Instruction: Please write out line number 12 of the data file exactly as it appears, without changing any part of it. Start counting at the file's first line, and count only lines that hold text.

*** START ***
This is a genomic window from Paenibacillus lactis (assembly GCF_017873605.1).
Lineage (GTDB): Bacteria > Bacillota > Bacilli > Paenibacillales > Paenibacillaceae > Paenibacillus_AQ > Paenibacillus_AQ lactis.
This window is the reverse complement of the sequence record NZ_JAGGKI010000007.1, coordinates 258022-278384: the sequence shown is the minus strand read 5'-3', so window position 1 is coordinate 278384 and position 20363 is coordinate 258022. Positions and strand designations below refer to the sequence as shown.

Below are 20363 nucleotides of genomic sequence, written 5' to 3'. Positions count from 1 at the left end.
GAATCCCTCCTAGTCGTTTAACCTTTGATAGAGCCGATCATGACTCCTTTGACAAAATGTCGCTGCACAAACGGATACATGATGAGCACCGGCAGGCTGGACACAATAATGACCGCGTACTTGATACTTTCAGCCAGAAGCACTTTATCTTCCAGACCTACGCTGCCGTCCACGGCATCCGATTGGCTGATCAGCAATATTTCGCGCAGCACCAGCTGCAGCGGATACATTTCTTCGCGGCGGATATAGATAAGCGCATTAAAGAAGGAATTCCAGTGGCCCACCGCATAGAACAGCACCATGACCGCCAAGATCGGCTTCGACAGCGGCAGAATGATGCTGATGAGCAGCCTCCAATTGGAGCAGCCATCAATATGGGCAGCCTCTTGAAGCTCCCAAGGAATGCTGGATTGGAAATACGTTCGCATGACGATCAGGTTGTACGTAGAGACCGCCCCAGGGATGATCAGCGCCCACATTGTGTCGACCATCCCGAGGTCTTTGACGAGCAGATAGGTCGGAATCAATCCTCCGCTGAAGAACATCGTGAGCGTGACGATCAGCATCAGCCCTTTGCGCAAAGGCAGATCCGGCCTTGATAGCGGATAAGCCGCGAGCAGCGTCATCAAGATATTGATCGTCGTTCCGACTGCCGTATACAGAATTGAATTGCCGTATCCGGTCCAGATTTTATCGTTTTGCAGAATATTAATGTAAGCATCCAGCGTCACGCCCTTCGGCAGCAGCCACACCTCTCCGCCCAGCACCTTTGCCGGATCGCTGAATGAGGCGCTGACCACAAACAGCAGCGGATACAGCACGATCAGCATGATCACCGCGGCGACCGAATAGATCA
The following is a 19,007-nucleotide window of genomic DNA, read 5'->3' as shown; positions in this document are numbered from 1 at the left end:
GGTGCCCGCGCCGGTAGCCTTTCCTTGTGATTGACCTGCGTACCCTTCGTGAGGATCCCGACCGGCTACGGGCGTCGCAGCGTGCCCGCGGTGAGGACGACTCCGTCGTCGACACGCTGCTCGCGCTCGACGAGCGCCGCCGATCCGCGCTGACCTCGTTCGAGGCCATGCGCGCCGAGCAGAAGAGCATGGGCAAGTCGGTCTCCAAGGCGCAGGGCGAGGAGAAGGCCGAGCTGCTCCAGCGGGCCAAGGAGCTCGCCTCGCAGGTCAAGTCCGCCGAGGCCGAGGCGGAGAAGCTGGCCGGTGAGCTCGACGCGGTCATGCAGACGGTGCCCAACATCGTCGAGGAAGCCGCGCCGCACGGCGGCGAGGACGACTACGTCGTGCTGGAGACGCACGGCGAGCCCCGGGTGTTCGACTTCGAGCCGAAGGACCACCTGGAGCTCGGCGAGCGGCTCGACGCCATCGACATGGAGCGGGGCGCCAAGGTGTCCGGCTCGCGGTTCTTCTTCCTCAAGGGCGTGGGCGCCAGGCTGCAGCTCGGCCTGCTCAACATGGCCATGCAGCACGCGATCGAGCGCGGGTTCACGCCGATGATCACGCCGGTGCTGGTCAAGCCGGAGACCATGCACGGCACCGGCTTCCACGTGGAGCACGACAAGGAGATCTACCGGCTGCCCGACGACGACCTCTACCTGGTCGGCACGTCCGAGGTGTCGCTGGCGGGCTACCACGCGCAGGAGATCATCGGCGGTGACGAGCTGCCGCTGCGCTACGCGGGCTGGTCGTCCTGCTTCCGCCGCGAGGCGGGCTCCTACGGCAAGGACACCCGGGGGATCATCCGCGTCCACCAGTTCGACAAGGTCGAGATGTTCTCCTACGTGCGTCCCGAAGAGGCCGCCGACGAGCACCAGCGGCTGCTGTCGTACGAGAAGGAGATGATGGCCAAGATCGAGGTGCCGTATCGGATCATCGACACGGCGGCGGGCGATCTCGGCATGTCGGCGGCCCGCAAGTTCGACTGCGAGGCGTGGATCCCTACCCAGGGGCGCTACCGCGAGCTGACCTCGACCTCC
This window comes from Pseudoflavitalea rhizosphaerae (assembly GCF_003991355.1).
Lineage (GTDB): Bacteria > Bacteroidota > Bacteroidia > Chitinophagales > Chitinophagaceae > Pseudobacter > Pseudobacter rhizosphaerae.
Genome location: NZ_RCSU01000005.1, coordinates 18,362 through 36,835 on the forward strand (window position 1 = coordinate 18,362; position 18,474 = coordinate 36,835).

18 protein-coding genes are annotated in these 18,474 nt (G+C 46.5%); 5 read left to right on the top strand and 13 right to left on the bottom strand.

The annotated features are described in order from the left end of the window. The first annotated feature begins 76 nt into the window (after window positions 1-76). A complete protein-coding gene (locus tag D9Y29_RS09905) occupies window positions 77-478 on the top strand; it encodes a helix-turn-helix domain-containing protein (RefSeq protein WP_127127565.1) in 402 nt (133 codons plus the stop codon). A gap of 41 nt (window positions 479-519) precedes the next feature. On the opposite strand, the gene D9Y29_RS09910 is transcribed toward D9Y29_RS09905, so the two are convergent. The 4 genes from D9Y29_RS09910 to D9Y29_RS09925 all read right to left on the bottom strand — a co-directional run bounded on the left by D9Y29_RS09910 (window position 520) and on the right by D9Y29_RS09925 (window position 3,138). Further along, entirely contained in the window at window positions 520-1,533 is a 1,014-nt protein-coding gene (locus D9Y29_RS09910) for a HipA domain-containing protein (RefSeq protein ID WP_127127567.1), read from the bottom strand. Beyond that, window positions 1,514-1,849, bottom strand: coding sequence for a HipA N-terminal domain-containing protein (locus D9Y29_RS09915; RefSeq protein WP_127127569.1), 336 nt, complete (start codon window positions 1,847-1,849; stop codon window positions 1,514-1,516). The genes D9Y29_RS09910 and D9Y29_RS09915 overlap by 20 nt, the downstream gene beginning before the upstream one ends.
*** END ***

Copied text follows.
The annotated features are described in order from the left end of the window. The first annotated feature begins 76 nt into the window (after window positions 1-76). A complete protein-coding gene (locus tag D9Y29_RS09905) occupies window positions 77-478 on the top strand; it encodes a helix-turn-helix domain-containing protein (RefSeq protein WP_127127565.1) in 402 nt (133 codons plus the stop codon). A gap of 41 nt (window positions 479-519) precedes the next feature. On the opposite strand, the gene D9Y29_RS09910 is transcribed toward D9Y29_RS09905, so the two are convergent. The 4 genes from D9Y29_RS09910 to D9Y29_RS09925 all read right to left on the bottom strand — a co-directional run bounded on the left by D9Y29_RS09910 (window position 520) and on the right by D9Y29_RS09925 (window position 3,138). Further along, entirely contained in the window at window positions 520-1,533 is a 1,014-nt protein-coding gene (locus D9Y29_RS09910) for a HipA domain-containing protein (RefSeq protein ID WP_127127567.1), read from the bottom strand. Beyond that, window positions 1,514-1,849, bottom strand: coding sequence for a HipA N-terminal domain-containing protein (locus D9Y29_RS09915; RefSeq protein WP_127127569.1), 336 nt, complete (start codon window positions 1,847-1,849; stop codon window positions 1,514-1,516). The genes D9Y29_RS09910 and D9Y29_RS09915 overlap by 20 nt, the downstream gene beginning before the upstream one ends.